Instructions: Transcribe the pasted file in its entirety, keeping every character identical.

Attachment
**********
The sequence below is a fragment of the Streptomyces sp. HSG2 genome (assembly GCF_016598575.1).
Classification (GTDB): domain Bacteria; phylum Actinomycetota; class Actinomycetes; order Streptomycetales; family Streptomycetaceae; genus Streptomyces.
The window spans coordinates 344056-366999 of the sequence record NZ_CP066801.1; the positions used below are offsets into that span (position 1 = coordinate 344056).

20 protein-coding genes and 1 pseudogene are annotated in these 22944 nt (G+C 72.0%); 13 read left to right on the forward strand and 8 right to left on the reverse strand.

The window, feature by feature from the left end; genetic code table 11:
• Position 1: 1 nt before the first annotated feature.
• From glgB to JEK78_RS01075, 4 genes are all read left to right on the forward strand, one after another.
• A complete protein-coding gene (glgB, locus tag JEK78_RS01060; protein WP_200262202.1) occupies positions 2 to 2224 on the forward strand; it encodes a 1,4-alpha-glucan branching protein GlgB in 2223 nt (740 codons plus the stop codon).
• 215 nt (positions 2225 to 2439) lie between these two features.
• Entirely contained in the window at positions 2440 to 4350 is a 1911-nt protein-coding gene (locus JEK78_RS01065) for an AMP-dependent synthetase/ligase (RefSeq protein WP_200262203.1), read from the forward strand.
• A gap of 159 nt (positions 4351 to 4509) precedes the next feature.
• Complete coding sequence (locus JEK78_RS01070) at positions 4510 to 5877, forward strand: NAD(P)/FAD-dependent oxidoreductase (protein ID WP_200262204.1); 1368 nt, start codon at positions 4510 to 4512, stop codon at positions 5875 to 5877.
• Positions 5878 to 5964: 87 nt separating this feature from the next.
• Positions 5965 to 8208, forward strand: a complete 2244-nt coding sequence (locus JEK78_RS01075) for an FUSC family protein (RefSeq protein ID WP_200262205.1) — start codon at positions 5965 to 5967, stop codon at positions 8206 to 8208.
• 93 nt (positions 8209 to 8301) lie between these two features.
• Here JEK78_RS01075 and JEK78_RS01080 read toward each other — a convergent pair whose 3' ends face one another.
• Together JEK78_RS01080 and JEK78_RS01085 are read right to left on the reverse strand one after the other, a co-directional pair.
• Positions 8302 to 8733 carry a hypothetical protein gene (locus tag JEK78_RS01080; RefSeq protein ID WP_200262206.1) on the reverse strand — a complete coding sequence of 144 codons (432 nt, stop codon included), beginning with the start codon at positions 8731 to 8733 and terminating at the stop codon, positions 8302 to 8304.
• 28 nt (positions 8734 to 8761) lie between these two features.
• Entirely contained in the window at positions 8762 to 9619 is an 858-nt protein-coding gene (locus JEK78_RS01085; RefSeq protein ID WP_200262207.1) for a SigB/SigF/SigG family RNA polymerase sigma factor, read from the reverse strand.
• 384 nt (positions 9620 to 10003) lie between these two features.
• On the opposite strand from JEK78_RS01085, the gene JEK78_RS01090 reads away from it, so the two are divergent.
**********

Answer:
The sequence below is a fragment of the Streptomyces sp. HSG2 genome (assembly GCF_016598575.1).
Classification (GTDB): domain Bacteria; phylum Actinomycetota; class Actinomycetes; order Streptomycetales; family Streptomycetaceae; genus Streptomyces.
The window spans coordinates 344056-366999 of the sequence record NZ_CP066801.1; the positions used below are offsets into that span (position 1 = coordinate 344056).

20 protein-coding genes and 1 pseudogene are annotated in these 22944 nt (G+C 72.0%); 13 read left to right on the forward strand and 8 right to left on the reverse strand.

The window, feature by feature from the left end; genetic code table 11:
• Position 1: 1 nt before the first annotated feature.
• From glgB to JEK78_RS01075, 4 genes are all read left to right on the forward strand, one after another.
• A complete protein-coding gene (glgB, locus tag JEK78_RS01060; protein WP_200262202.1) occupies positions 2 to 2224 on the forward strand; it encodes a 1,4-alpha-glucan branching protein GlgB in 2223 nt (740 codons plus the stop codon).
• 215 nt (positions 2225 to 2439) lie between these two features.
• Entirely contained in the window at positions 2440 to 4350 is a 1911-nt protein-coding gene (locus JEK78_RS01065) for an AMP-dependent synthetase/ligase (RefSeq protein WP_200262203.1), read from the forward strand.
• A gap of 159 nt (positions 4351 to 4509) precedes the next feature.
• Complete coding sequence (locus JEK78_RS01070) at positions 4510 to 5877, forward strand: NAD(P)/FAD-dependent oxidoreductase (protein ID WP_200262204.1); 1368 nt, start codon at positions 4510 to 4512, stop codon at positions 5875 to 5877.
• Positions 5878 to 5964: 87 nt separating this feature from the next.
• Positions 5965 to 8208, forward strand: a complete 2244-nt coding sequence (locus JEK78_RS01075) for an FUSC family protein (RefSeq protein ID WP_200262205.1) — start codon at positions 5965 to 5967, stop codon at positions 8206 to 8208.
• 93 nt (positions 8209 to 8301) lie between these two features.
• Here JEK78_RS01075 and JEK78_RS01080 read toward each other — a convergent pair whose 3' ends face one another.
• Together JEK78_RS01080 and JEK78_RS01085 are read right to left on the reverse strand one after the other, a co-directional pair.
• Positions 8302 to 8733 carry a hypothetical protein gene (locus tag JEK78_RS01080; RefSeq protein ID WP_200262206.1) on the reverse strand — a complete coding sequence of 144 codons (432 nt, stop codon included), beginning with the start codon at positions 8731 to 8733 and terminating at the stop codon, positions 8302 to 8304.
• 28 nt (positions 8734 to 8761) lie between these two features.
• Entirely contained in the window at positions 8762 to 9619 is an 858-nt protein-coding gene (locus JEK78_RS01085; RefSeq protein ID WP_200262207.1) for a SigB/SigF/SigG family RNA polymerase sigma factor, read from the reverse strand.
• 384 nt (positions 9620 to 10003) lie between these two features.
• On the opposite strand from JEK78_RS01085, the gene JEK78_RS01090 reads away from it, so the two are divergent.